Acorns Review: Invest Your Spare Change (Pros and Cons)

Acorns is a roboinvestor that helps you invest in a mix of ETFs based on your investing timeline and your risk tolerance.

What Are ETFs?

"In the simplest terms, Exchange Traded Funds (ETFs) are funds that track indexes like the NASDAQ-100 Index, S&P 500, Dow Jones, etc. When you buy shares of an ETF, you are buying shares of a portfolio that tracks the yield and return of its native index. The main difference between ETFs and other types of index funds is that ETFs don't try to outperform their corresponding index, but simply replicate its performance. They don't try to beat the market, they try to be the market."

Source: Nasdaq

Why Should You Invest in ETFs?

The big benefit with ETF's is diversification, and even with other tools like Robinhood, I strongly encourage people to use ETFs.

The core idea is that ETFs help you invest automatically. Acorns does this in 4 ways:

  1. Transferring Funds
  2. Automated Transfers
  3. Found Money (cash back portal)
  4. Roundups

Interested in trying Acorns? Use our referral link to earn $5 when you invest:

Transferring Funds

Transferring funds is not a unique feature. Most investment apps will let you invest and withdraw funds whenever you want without any hassle. 

Automated Transfers

Automated transfers let you setup recurring daily, weekly, or monthly investments. This is a good feature if you are an impulse shopper, but pointless for financially responsible who already have an investing plan.

Found Money (cash back portal)

Found money sounds good on the surface because Acorns works with brands to "find you money." However, after running through the rates, you are getting paid significantly less compared to other platforms.

This makes me question whether other platforms are taking a loss leader approach to get customers or whether Acorns is taking a spread.


Roundups are taken from a bank account, and not credit card purchases. The idea is that Acorns will roundup the the nearest dollar. Again, this may be good for some people and pointless for others.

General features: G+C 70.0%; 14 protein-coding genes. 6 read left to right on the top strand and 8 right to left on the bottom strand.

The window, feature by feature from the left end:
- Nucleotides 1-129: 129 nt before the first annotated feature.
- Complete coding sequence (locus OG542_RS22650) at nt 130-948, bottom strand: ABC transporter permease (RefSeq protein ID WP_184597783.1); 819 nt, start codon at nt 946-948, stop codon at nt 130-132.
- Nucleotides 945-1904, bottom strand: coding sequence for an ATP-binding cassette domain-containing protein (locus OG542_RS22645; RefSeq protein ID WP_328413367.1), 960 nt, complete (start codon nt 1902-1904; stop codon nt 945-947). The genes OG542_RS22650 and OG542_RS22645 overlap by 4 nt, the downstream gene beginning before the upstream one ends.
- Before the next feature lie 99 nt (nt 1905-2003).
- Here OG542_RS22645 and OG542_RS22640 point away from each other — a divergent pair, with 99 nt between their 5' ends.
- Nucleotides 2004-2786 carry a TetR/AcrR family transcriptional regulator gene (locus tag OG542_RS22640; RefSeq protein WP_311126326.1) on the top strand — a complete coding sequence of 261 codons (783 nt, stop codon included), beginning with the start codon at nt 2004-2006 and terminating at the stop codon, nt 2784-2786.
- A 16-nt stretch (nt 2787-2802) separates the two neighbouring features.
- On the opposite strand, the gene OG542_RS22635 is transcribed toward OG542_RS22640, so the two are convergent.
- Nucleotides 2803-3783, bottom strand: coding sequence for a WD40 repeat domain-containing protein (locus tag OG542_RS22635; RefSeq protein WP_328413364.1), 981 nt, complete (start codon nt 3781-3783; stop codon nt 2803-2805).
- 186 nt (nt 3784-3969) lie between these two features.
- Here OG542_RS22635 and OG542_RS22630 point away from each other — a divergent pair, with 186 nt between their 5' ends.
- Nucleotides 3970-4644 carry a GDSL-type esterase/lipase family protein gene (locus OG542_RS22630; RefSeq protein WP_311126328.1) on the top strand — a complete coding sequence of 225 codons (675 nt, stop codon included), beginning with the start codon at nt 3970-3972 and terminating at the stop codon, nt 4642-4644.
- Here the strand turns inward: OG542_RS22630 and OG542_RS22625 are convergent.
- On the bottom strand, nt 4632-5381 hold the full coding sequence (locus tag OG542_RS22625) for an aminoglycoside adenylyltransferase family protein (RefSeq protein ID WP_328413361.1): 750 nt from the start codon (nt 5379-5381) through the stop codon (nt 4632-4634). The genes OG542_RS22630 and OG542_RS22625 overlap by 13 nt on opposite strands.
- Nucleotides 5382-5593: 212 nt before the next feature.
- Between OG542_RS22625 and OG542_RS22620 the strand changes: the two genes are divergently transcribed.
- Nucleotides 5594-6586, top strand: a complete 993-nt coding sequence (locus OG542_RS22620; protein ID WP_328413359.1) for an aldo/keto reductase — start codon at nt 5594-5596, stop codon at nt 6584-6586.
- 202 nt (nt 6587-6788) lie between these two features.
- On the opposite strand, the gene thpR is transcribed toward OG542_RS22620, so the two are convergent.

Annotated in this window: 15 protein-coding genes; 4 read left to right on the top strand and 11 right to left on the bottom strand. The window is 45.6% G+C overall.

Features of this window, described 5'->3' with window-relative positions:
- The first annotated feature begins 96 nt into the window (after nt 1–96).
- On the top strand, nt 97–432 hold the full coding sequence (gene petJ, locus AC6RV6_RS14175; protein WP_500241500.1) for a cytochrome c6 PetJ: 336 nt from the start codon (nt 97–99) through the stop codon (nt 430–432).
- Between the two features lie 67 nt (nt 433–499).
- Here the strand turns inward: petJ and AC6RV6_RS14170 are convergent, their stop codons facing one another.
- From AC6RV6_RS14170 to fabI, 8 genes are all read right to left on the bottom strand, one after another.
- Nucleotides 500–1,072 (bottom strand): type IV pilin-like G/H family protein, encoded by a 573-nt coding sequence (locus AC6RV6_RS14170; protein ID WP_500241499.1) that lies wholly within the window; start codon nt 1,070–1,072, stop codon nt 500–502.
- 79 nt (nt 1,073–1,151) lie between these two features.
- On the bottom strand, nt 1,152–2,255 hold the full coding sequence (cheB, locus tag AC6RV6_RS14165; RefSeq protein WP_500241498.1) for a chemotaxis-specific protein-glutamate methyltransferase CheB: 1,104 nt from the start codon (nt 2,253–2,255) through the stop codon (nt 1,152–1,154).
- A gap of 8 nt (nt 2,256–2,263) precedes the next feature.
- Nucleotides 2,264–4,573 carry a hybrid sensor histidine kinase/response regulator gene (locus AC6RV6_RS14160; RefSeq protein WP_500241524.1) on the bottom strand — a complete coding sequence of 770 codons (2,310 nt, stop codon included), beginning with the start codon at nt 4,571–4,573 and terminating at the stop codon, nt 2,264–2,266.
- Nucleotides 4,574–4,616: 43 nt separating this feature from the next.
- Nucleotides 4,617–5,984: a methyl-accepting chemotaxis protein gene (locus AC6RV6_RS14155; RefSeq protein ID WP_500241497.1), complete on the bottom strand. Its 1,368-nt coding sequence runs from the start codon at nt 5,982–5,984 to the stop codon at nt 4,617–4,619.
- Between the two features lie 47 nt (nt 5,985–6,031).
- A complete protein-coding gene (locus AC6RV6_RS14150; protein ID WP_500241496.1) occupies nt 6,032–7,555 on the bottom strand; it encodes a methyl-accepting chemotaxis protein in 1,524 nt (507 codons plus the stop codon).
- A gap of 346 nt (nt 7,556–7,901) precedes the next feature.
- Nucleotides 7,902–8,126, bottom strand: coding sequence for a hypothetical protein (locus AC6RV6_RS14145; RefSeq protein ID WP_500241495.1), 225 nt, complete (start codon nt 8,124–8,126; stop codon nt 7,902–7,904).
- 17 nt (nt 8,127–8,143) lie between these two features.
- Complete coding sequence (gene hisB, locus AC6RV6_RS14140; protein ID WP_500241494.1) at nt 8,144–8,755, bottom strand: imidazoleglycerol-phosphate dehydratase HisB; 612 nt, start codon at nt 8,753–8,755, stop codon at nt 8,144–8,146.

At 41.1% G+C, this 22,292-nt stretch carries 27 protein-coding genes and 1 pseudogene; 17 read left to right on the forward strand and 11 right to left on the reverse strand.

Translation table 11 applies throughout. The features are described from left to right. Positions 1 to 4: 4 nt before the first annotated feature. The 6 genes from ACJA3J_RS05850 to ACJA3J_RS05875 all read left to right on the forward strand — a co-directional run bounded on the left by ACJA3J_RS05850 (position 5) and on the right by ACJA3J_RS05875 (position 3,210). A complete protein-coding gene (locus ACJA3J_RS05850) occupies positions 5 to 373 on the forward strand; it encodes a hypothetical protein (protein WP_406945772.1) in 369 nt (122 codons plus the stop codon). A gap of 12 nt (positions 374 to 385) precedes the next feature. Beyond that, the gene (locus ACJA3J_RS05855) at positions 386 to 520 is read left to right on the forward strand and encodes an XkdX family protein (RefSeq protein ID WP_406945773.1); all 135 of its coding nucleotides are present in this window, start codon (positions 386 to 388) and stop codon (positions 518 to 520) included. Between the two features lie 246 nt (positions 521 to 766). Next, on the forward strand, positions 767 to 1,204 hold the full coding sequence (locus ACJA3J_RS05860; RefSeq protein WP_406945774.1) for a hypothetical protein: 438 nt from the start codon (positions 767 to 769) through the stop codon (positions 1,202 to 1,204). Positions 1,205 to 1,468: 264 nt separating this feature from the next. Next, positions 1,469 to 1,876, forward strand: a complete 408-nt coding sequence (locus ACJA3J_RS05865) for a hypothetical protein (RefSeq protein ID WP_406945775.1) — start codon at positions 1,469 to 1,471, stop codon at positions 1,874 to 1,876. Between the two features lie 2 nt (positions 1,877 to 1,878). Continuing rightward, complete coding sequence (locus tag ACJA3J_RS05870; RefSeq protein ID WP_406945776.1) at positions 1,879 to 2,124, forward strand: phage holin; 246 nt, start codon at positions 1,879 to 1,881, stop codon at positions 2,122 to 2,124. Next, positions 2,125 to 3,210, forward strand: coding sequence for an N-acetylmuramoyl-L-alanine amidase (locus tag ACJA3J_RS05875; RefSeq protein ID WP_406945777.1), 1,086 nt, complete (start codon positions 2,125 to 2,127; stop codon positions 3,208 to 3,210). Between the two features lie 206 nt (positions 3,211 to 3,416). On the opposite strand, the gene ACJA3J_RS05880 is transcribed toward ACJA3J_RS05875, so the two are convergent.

For example, if you make 60 transactions and round up $0.50 on average, you'll save $30.


$30 in savings sounds great, but that's before considering the cost of the app. Acorns charges $1 /month if you have between $0 and $5,000, and 0.25% if you have above that amount.

Acorns is free for college students if you have an EDU email address for four years from the date of registration.

If you're starting from scratch and only doing roundups, that's $1 / $30 = 3.33% a month in fees. You're essentially paying $12 a year to save $360.

Even increasing it to 120 transactions (adding in breakfast and dinner) = $60 = 1.6% for something you can do for free.


"Not true though; they're providing investing services." The two other platforms you can compare Acorns to are Robinhood and Wealthfront.

Robinhood is not automated, but you can still buy the same ETFs by investing in VTI (Vanguard Total Stock Market ETF) or SCHB (Schwab US Broad Market ETF). 

Join Robinhood and we’ll both get a share of stock like Apple, Ford, or Sprint for free. Be sure to use the referral link:

Alternatively, you can use Wealthfront, which is fee-free up to $10,000. After $10,000, they charge 0.25% in fees.

Recurring transfers also exists with other platforms, so the only real feature that standout with Acorns is roundups.

Acorns vs. Wealthfront

How does Acorns compare to Weathfront?

At $1,000 = Acorns (1.2%) and Wealthfront (0%)
At $5,000 = Acorns (0.25%) and Wealthfront (0%)
Above $10k = Both charge 0.25%

To be fair, we're talking about $12 per year with Acorns, but with long-term investing, you're expecting 7% ROI. Understanding that 1% will be deducted is important.


If you're someone who already is financially responsible with saving money and have a plan for investing, then Acorns is not the app for you. 

If you're a student, I think this is a good starting point, especially since there are no fees to get started. 

Interested in trying Acorns? Use our referral link to earn $5 when you invest: